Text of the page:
396.1 GE/5–854: Telegram

First Plenary Session on Indochina, Geneva, May 8, 4:35 p.m.: The United States Delegation to the Department of State1


Secto 154. Repeated information Paris priority 227, Saigon priority 46, London 141, Tokyo 36, Moscow 56, Phnom Penh, Vientiane unnumbered. Tokyo pass CINCFE. Department pass Defense. First session Indochina phase held 4:30–7:45 p.m. today. Following opening speech by Bidault at conclusion which he tabled proposal contained Secto 143, repeated Paris 222, Saigon 41, Moscow 54, London 139, Tokyo 34,2 (minor modifications contained Secto 152, repeated Paris 225, Saigon 44, Moscow 55, London 140, Tokyo 353). Viet Minh immediately proposed invitation Pathet Lao and Khmer Issarak. Remainder of meeting devoted sharp procedural wrangle this point. I rejected invitations to these nonexistent governments and also noted improper invitation conveyed to Viet Minh in name Communist China as well as USSR (text my statement contained Secto 153, repeated [Page 735] Paris 226, Saigon 45, London 138, Moscow 53, Tokyo 334). Next meeting tentatively scheduled Monday 3:00 p.m.

Eden opened session announcing chairmanship arrangements (he and Molotov alternating), official languages (English, French, Russian, Chinese). Bidault gave effective presentation French position in which he attacked Communists bitterly, particularly over failure grant evacuation wounded Dien Bien Phu. He stressed particularly independence already granted Associated States and fraudulent nature Viet Minh allegations of fighting for freedom Indochina. He then gave general outline French reasoning on what was required in Indochina and concluded by tabling proposal.

Viet Minh Vice President Pham Van Dong followed, (he spoke in Vietnamese) and devoted virtually entire speech plea for invitations to Pathet Lao and Khmer Issarak along strictly Communist lines (they represent struggle of those peoples for independence from foreign imperialism, etc.). He ended with formal motion invite these two.

I then made statement contained Secto 153 following which Chou En-lai immediately spoke holding conference had right discuss its own composition and calling for adoption Viet Minh motion. Molotov followed with harangue dedicated both Viet Minh proposal and my remarks re inviting powers. On former he alleged these regimes controlled much of territory of two countries and were leading war of national liberation. He spent most of time inviting powers problem, reading paragraph from Berlin communiqué re Indochina. He interpreted this meant one of five “named powers” had any special status, and accordingly said it was perfectly proper for Communist China join with Soviets in inviting Viet Minh. He concluded saying all of nine powers present today had right propose additional states, and he thus hoped Viet Minh proposal to extend two more invitations would be accepted. In closing he referred to my suggestion that 4 Berlin powers meet to settle question and countered with proposal additional invitations be considered by five powers named Berlin communiqué.

Bidault and Eden supported US position. Bidault appealed to conference to avoid sterile procedural arguments while Eden characterized Viet Minh proposal as something quite new which four Berlin powers should discuss.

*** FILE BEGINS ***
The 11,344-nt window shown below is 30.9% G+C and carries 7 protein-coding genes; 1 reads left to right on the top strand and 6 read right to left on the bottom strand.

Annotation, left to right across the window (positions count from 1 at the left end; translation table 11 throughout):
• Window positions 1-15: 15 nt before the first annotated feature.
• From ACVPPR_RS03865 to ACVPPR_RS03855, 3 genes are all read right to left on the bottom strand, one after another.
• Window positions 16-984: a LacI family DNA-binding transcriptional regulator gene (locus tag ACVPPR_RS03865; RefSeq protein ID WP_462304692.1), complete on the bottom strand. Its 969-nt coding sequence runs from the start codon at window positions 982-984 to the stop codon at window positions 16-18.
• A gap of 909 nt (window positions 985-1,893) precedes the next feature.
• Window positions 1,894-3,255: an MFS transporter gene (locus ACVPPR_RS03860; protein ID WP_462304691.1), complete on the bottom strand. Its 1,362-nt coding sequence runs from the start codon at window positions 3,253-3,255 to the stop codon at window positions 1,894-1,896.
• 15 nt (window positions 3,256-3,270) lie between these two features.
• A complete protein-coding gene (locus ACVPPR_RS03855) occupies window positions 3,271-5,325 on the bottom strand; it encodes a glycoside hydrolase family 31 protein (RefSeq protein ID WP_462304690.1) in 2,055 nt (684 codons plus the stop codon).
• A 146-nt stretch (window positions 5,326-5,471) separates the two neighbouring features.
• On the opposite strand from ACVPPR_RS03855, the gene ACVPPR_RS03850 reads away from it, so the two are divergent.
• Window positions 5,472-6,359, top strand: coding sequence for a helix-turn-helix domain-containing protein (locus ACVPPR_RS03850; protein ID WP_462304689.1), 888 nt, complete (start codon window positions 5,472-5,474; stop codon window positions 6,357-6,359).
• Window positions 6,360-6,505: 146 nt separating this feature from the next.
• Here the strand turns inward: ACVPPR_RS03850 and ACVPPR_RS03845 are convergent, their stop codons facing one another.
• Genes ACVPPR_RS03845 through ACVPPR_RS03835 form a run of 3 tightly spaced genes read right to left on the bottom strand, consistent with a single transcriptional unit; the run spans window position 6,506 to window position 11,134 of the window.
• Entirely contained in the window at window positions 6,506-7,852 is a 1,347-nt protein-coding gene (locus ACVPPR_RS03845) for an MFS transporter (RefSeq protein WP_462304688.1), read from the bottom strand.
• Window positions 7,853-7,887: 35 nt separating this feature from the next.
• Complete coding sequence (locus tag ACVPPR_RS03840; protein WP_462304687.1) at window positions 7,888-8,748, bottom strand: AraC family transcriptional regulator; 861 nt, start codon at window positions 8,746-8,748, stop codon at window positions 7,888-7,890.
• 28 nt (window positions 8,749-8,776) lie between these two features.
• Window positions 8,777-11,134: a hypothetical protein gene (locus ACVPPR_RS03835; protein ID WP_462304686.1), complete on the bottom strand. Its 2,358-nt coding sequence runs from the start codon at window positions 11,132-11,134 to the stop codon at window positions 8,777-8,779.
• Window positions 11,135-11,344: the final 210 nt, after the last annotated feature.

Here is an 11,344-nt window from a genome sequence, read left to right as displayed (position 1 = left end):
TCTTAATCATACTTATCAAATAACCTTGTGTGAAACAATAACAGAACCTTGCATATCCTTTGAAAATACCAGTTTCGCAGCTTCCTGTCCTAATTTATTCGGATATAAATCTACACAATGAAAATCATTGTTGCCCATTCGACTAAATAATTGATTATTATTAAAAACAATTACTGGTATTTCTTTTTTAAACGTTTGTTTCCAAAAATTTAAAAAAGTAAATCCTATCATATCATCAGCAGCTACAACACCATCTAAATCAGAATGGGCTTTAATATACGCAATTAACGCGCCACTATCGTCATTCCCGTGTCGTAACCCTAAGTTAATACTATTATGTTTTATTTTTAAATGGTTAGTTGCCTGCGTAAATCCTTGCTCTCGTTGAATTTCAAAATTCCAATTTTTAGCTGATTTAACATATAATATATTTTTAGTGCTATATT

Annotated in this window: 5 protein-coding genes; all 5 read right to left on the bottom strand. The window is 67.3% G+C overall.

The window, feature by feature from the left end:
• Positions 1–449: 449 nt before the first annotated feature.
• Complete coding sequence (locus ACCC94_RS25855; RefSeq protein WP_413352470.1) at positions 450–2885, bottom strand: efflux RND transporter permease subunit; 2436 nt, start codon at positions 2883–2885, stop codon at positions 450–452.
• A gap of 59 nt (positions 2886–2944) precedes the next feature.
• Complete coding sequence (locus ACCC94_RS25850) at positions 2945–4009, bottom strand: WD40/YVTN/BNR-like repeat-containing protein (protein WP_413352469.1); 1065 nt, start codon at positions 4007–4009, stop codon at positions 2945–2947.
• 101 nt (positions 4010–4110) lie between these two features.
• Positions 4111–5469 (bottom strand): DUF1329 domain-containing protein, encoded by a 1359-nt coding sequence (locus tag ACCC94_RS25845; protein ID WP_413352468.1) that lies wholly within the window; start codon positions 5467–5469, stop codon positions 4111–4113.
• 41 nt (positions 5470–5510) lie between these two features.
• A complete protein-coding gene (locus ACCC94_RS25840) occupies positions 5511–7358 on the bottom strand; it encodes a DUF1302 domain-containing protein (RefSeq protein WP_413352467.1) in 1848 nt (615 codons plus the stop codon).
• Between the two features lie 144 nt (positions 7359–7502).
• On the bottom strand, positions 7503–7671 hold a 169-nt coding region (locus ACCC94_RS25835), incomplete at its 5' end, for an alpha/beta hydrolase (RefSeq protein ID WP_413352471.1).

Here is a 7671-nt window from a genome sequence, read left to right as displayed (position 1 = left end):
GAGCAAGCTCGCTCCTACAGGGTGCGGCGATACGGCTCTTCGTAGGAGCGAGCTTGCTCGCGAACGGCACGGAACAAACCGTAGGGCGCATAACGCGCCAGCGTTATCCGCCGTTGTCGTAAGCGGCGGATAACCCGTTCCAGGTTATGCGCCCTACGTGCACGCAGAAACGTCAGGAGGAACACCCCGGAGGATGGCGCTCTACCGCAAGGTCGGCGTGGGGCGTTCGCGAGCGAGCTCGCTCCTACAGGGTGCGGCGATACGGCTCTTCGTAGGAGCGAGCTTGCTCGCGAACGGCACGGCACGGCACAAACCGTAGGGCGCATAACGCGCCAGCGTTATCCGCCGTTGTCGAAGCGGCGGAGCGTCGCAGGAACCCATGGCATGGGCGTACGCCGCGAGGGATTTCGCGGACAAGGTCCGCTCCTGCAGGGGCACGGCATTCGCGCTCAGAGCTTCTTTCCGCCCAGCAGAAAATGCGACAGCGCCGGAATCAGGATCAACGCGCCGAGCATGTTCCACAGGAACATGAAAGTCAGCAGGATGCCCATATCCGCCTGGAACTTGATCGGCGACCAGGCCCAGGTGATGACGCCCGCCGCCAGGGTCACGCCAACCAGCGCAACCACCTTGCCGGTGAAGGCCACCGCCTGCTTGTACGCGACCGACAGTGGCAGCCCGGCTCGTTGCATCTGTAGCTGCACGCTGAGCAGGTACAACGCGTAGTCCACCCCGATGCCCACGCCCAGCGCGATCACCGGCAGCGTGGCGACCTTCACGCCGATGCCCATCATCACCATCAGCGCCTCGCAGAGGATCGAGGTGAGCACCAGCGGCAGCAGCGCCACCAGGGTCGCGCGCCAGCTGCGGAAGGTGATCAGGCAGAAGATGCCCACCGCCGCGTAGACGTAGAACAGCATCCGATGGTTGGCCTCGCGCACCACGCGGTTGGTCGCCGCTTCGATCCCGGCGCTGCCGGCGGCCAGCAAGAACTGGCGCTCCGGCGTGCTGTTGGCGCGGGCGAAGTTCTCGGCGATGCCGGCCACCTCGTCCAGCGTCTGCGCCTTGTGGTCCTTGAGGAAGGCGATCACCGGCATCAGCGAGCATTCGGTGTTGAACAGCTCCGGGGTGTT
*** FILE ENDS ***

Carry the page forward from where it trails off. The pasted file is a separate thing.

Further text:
Cambodian delegate (Sam Sary) asked for floor saying he had not intended speak so soon but felt he must reject Viet Minh proposal. In effective rebuttal he said Cambodia at peace until invaded April 3, 1954 so any so-called government must have been created for purpose [Page 736] of Geneva conference. He stressed complete control Royal Cambodian Government except for minor shifting pockets of invaders. He said remaining dissidents were mostly foreign invaders and asking them represent Cambodia was like asking Pole to represent Soviet Union. Finally he pointed out “Khmer Issarak” were nationalist rebels who rallied to King, and people using that name now were foreign Communist invaders.

Chou En-lai intervened again calling for acceptance Soviet proposal for five-power talks on Viet Minh proposal. Viet Minh followed with additional peroration denying Pathet Lao and Khmer Issarak were ghosts and calling also for acceptance Soviet proposal for five-power talks on invitation problem.

Eden noted he had two mutually irreconcilable proposals before him, US for four-power and Soviet for five-power talks. Accordingly he proposed simple adjournment, although Laotian had previously asked for recognition. Laotian (Phoui Sananikone) insisted on recognition and spoke on nonexistence Pathet Lao which dissolved itself in October 1949. He noted its “chief” was discredited member Royal family who had joined Viet Minh and to invite his regime would be to admit any dissident individual or group anywhere could claim recognition as a government.

  1. A set of minutes of this meeting (US Verb Min/1) is in Conference files, lot 60 D 627, CF 276. The minutes indicate that the meeting convened at 4:35 p.m. and adjourned at 7:40 p.m. The minutes are also printed in Conférence de Genève, pp. 13–30. The speeches of Bidault, Pham Van Dong, Smith, Molotov, Sam Sary, and Phoui Sananikone are printed in Cmd. 9186, pp. 107–116. The proposal made by the French Delegation during the meeting, Indochina Document IC/1, May 8, is in Conference files, lot 60 D 627, CF 279A.
  2. Dated May 8, p. 730.
  3. Dated May 8, not printed; for text of modifications, see footnote 1, ibid.
  4. Infra.